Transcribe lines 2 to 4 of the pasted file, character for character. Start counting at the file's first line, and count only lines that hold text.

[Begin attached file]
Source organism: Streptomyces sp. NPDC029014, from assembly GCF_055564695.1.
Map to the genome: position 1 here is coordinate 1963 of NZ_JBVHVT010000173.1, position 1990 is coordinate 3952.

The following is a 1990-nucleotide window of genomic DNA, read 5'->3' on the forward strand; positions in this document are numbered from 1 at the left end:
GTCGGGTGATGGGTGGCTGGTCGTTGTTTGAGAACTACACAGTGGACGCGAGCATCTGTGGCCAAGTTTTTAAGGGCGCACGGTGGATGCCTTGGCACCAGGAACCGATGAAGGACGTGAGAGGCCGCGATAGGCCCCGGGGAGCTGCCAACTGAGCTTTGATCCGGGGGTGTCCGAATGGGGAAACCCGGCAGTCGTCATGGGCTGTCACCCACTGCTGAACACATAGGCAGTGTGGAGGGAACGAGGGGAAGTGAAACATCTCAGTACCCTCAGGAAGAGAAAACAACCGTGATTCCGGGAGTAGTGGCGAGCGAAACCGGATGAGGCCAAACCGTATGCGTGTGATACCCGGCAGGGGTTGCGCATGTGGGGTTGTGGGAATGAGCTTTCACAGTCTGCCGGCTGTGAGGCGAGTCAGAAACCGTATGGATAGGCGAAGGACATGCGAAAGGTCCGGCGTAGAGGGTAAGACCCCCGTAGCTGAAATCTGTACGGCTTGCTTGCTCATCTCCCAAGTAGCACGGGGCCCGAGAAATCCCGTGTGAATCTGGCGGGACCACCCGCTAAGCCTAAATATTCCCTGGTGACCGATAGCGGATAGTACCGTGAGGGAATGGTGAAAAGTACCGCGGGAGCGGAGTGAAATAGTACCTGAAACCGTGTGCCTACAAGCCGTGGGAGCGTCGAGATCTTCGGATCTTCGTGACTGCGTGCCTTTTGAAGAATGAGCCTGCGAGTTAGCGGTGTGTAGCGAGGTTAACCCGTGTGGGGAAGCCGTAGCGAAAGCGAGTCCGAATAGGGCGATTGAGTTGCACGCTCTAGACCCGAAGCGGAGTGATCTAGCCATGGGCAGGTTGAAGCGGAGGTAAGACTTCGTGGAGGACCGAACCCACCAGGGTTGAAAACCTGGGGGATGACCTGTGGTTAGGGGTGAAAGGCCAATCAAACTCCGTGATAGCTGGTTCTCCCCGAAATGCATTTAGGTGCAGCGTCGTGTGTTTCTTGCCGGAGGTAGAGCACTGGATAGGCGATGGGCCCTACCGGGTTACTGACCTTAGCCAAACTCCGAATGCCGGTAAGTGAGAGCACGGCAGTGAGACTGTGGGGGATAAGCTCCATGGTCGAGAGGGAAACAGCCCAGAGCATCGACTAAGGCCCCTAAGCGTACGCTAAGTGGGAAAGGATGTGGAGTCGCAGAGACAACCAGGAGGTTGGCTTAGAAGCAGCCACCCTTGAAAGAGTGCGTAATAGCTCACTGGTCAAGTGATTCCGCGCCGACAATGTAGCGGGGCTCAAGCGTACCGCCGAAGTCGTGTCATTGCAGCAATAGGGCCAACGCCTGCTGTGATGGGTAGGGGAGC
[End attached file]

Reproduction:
Map to the genome: position 1 here is coordinate 1963 of NZ_JBVHVT010000173.1, position 1990 is coordinate 3952.

The following is a 1990-nucleotide window of genomic DNA, read 5'->3' on the forward strand; positions in this document are numbered from 1 at the left end:
GTCGGGTGATGGGTGGCTGGTCGTTGTTTGAGAACTACACAGTGGACGCGAGCATCTGTGGCCAAGTTTTTAAGGGCGCACGGTGGATGCCTTGGCACCAGGAACCGATGAAGGACGTGAGAGGCCGCGATAGGCCCCGGGGAGCTGCCAACTGAGCTTTGATCCGGGGGTGTCCGAATGGGGAAACCCGGCAGTCGTCATGGGCTGTCACCCACTGCTGAACACATAGGCAGTGTGGAGGGAACGAGGGGAAGTGAAACATCTCAGTACCCTCAGGAAGAGAAAACAACCGTGATTCCGGGAGTAGTGGCGAGCGAAACCGGATGAGGCCAAACCGTATGCGTGTGATACCCGGCAGGGGTTGCGCATGTGGGGTTGTGGGAATGAGCTTTCACAGTCTGCCGGCTGTGAGGCGAGTCAGAAACCGTATGGATAGGCGAAGGACATGCGAAAGGTCCGGCGTAGAGGGTAAGACCCCCGTAGCTGAAATCTGTACGGCTTGCTTGCTCATCTCCCAAGTAGCACGGGGCCCGAGAAATCCCGTGTGAATCTGGCGGGACCACCCGCTAAGCCTAAATATTCCCTGGTGACCGATAGCGGATAGTACCGTGAGGGAATGGTGAAAAGTACCGCGGGAGCGGAGTGAAATAGTACCTGAAACCGTGTGCCTACAAGCCGTGGGAGCGTCGAGATCTTCGGATCTTCGTGACTGCGTGCCTTTTGAAGAATGAGCCTGCGAGTTAGCGGTGTGTAGCGAGGTTAACCCGTGTGGGGAAGCCGTAGCGAAAGCGAGTCCGAATAGGGCGATTGAGTTGCACGCTCTAGACCCGAAGCGGAGTGATCTAGCCATGGGCAGGTTGAAGCGGAGGTAAGACTTCGTGGAGGACCGAACCCACCAGGGTTGAAAACCTGGGGGATGACCTGTGGTTAGGGGTGAAAGGCCAATCAAACTCCGTGATAGCTGGTTCTCCCCGAAATGCATTTAGGTGCAGCGTCGTGTGTTTCTTGCCGGAGGTAGAGCACTGGATAGGCGATGGGCCCTACCGGGTTACTGACCTTAGCCAAACTCCGAATGCCGGTAAGTGAGAGCACGGCAGTGAGACTGTGGGGGATAAGCTCCATGGTCGAGAGGGAAACAGCCCAGAGCATCGACTAAGGCCCCTAAGCGTACGCTAAGTGGGAAAGGATGTGGAGTCGCAGAGACAACCAGGAGGTTGGCTTAGAAGCAGCCACCCTTGAAAGAGTGCGTAATAGCTCACTGGTCAAGTGATTCCGCGCCGACAATGTAGCGGGGCTCAAGCGTACCGCCGAAGTCGTGTCATTGCAGCAATAGGGCCAACGCCTGCTGTGATGGGTAGGGGAGC